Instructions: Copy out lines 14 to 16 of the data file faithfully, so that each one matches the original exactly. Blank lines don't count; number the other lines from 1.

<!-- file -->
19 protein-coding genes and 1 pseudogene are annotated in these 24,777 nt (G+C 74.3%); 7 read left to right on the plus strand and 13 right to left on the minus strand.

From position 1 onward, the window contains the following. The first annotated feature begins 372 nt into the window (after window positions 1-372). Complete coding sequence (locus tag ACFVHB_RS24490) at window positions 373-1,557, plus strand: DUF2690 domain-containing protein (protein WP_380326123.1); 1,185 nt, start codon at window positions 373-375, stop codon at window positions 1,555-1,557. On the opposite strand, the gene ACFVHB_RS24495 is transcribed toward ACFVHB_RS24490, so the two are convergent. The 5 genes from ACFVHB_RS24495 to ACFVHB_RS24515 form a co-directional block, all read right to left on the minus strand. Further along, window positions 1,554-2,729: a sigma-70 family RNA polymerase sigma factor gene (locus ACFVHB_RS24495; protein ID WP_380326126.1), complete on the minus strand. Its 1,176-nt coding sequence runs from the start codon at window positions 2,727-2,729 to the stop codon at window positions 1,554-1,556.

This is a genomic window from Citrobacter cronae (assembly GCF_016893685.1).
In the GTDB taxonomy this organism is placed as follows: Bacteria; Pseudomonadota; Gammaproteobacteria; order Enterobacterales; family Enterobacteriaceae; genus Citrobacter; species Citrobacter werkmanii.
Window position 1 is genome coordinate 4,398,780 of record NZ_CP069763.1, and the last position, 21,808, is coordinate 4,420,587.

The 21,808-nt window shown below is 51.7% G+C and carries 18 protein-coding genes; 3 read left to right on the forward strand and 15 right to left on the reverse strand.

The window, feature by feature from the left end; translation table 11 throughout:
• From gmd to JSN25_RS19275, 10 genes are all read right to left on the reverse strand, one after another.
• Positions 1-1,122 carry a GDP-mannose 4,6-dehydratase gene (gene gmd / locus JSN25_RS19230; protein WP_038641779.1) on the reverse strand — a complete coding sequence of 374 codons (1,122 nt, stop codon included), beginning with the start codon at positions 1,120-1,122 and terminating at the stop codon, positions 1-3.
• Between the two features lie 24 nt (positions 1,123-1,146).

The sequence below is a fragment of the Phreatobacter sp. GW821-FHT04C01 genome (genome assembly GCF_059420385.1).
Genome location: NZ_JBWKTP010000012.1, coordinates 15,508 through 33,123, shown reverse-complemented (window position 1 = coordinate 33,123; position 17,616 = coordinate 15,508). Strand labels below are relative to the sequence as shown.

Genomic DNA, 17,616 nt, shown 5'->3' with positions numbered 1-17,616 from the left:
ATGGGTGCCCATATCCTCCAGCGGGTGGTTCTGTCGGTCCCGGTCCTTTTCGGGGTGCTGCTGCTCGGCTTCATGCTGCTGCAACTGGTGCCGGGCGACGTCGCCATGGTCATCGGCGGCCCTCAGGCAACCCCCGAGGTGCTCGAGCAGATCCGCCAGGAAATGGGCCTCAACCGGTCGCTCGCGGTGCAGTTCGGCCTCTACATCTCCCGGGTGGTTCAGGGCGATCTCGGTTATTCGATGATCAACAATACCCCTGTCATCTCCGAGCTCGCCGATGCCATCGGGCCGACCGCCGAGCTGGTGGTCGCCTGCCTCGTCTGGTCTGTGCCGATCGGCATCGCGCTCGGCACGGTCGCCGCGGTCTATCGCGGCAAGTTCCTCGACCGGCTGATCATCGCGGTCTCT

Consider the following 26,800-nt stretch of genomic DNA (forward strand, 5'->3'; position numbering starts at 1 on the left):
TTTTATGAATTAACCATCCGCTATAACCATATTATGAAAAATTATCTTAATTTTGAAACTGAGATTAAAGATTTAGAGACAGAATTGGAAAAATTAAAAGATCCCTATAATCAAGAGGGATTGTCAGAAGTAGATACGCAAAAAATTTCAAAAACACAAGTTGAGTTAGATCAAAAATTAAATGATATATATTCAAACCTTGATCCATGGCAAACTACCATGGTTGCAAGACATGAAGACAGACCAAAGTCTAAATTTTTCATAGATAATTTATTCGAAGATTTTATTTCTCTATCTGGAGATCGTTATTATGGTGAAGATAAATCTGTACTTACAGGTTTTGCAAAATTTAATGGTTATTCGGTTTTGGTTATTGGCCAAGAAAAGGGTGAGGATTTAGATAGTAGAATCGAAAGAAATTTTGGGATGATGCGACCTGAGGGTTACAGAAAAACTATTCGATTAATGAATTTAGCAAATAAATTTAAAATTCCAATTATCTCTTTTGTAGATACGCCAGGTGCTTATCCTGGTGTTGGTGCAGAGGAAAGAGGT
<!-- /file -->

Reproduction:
ATGGGTGCCCATATCCTCCAGCGGGTGGTTCTGTCGGTCCCGGTCCTTTTCGGGGTGCTGCTGCTCGGCTTCATGCTGCTGCAACTGGTGCCGGGCGACGTCGCCATGGTCATCGGCGGCCCTCAGGCAACCCCCGAGGTGCTCGAGCAGATCCGCCAGGAAATGGGCCTCAACCGGTCGCTCGCGGTGCAGTTCGGCCTCTACATCTCCCGGGTGGTTCAGGGCGATCTCGGTTATTCGATGATCAACAATACCCCTGTCATCTCCGAGCTCGCCGATGCCATCGGGCCGACCGCCGAGCTGGTGGTCGCCTGCCTCGTCTGGTCTGTGCCGATCGGCATCGCGCTCGGCACGGTCGCCGCGGTCTATCGCGGCAAGTTCCTCGACCGGCTGATCATCGCGGTCTCT

Consider the following 26,800-nt stretch of genomic DNA (forward strand, 5'->3'; position numbering starts at 1 on the left):
TTTTATGAATTAACCATCCGCTATAACCATATTATGAAAAATTATCTTAATTTTGAAACTGAGATTAAAGATTTAGAGACAGAATTGGAAAAATTAAAAGATCCCTATAATCAAGAGGGATTGTCAGAAGTAGATACGCAAAAAATTTCAAAAACACAAGTTGAGTTAGATCAAAAATTAAATGATATATATTCAAACCTTGATCCATGGCAAACTACCATGGTTGCAAGACATGAAGACAGACCAAAGTCTAAATTTTTCATAGATAATTTATTCGAAGATTTTATTTCTCTATCTGGAGATCGTTATTATGGTGAAGATAAATCTGTACTTACAGGTTTTGCAAAATTTAATGGTTATTCGGTTTTGGTTATTGGCCAAGAAAAGGGTGAGGATTTAGATAGTAGAATCGAAAGAAATTTTGGGATGATGCGACCTGAGGGTTACAGAAAAACTATTCGATTAATGAATTTAGCAAATAAATTTAAAATTCCAATTATCTCTTTTGTAGATACGCCAGGTGCTTATCCTGGTGTTGGTGCAGAGGAAAGAGGT